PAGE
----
Richardson suspended one game for violating personal conduct policy

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Richardson suspended one game for violating personal conduct policy

The NFL announced this week that Jets defensive lineman Sheldon Richardson has been suspended without pay for Week 1 of the 2016 regular season for violating the league's personal conduct policy. 

Richardson will miss his team's season-opener against the Bengals and will be eligible to return to the Jets active roster on Sep. 12. The Jets and the Patriots meet for the first of their two division games on Nov. 27. 

Richardson responded to the news of suspension on Thursday. 

In July of 2015, Richardson led police on a high-speed chase -- hitting speeds as high as 143 miles per hour -- in suburban St. Louis. Police reported a strong odor of marijuana in the car and inside found a loaded, semiautomatic handgun that was possessed legally. Richardson had a 12-year-old relative riding with him in his Bentley at the time of the incident.

In January, Richardson pleaded guilty to resisting arrest. Though he avoided jail time, he was sentenced to two years probation and 100 hours of community service. 

Richardson has been one of the league's best defensive linemen since entering the league as a first-rounder in 2013. He served a four-game suspension to start last season after violating the league's substance abuse policy.

PFF: Collins is 'the best linebacker in the AFC'

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PFF: Collins is 'the best linebacker in the AFC'

He may have been left off of the NFL Network's Top 100 list, but Jamie Collins isn't flying under the radar at Pro Football Focus.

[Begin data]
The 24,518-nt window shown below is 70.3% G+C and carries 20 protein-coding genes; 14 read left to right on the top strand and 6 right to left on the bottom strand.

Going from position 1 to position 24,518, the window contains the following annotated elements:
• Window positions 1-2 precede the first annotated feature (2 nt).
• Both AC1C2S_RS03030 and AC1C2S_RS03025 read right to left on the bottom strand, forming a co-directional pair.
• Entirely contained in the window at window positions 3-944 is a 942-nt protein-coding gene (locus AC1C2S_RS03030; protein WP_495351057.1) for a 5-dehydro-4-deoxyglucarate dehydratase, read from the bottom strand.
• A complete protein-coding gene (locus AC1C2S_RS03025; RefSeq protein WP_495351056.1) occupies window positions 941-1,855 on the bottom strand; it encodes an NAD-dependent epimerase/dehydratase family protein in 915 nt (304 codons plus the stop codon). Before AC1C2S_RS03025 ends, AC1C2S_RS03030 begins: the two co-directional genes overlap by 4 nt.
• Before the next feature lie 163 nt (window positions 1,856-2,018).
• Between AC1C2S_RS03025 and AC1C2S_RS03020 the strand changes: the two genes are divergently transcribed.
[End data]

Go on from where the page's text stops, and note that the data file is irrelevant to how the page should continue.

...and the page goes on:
On PFF's list of the top 10 defensive players in the AFC, the Patriots linebacker came in at No. 8 and was given the description as the top linebacker in the conference.

Collins' versatility within the confines of the Patriots defense is what makes him so valuable, PFF's John Kosko explains: 

"He doesn’t dominate in any one role like Luke Kuechly does in pass coverage and run defense, but he is very good at all facets of the game. Collins has the athleticism to cover TEs and HBs effectively, the explosiveness to rush the passer, and the size and strength to defend the run. 

"The former Southern Mississippi linebacker is arguably the most versatile player in the NFL, and allows Bill Belichick to employ a defense that confuses opposing quarterbacks. With the only knock against Collins being his 34 missed tackles the past two seasons, the Patriot is the best linebacker in the AFC."

Collins graded out as the No. 5 linebacker in football last year, per PFF's numbers. He ranked behind only Carolina's Luke Kuechly, Minnesota's Anthony Barr, Indianapolis' Jerrell Freeman and Seattle's KJ Wright. 

Fellow Patriots linebacker Dont'a Hightower earned the 10th-highest grade for linebackers last season, according to PFF -- a grade that likely would have been higher had his snap-count (602 in 2015) approached that of Collins (792).

While Collins is a rare physical talent, the argument could be made that it's Hightower who is the more important player to the Patriots defense given his prowess as a pass-rusher and run-defender. He also has myriad responsibilities as the extension of the team's coaching staff in the defensive huddle. 

In order to slow down opposing passing games, many Patriots defensive packages employ either five or six defensive backs and just two linebackers. Lucky for them, they have two of the best in the conference.

Both Collins and Hightower are entering contract years this year, and finding a way to keep them in-house figures to be near the top of the list of priorities for the Patriots front office.